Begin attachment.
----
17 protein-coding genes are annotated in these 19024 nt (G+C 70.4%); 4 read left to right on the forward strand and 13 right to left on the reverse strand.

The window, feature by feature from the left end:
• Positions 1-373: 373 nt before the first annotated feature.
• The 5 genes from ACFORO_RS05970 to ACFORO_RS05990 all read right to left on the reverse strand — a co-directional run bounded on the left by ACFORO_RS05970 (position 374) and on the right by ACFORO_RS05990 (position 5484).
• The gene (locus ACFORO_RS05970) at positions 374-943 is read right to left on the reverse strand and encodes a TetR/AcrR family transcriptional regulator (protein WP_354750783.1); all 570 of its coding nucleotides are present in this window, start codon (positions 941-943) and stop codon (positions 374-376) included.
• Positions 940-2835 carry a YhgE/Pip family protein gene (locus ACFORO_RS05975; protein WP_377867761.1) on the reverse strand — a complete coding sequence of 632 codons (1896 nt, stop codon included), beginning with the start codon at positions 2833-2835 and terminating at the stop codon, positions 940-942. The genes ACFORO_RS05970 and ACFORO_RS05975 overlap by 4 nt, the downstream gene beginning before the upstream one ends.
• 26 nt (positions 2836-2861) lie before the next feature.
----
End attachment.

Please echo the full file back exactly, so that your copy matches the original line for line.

17 protein-coding genes are annotated in these 19024 nt (G+C 70.4%); 4 read left to right on the forward strand and 13 right to left on the reverse strand.

The window, feature by feature from the left end:
• Positions 1-373: 373 nt before the first annotated feature.
• The 5 genes from ACFORO_RS05970 to ACFORO_RS05990 all read right to left on the reverse strand — a co-directional run bounded on the left by ACFORO_RS05970 (position 374) and on the right by ACFORO_RS05990 (position 5484).
• The gene (locus ACFORO_RS05970) at positions 374-943 is read right to left on the reverse strand and encodes a TetR/AcrR family transcriptional regulator (protein WP_354750783.1); all 570 of its coding nucleotides are present in this window, start codon (positions 941-943) and stop codon (positions 374-376) included.
• Positions 940-2835 carry a YhgE/Pip family protein gene (locus ACFORO_RS05975; protein WP_377867761.1) on the reverse strand — a complete coding sequence of 632 codons (1896 nt, stop codon included), beginning with the start codon at positions 2833-2835 and terminating at the stop codon, positions 940-942. The genes ACFORO_RS05970 and ACFORO_RS05975 overlap by 4 nt, the downstream gene beginning before the upstream one ends.
• 26 nt (positions 2836-2861) lie before the next feature.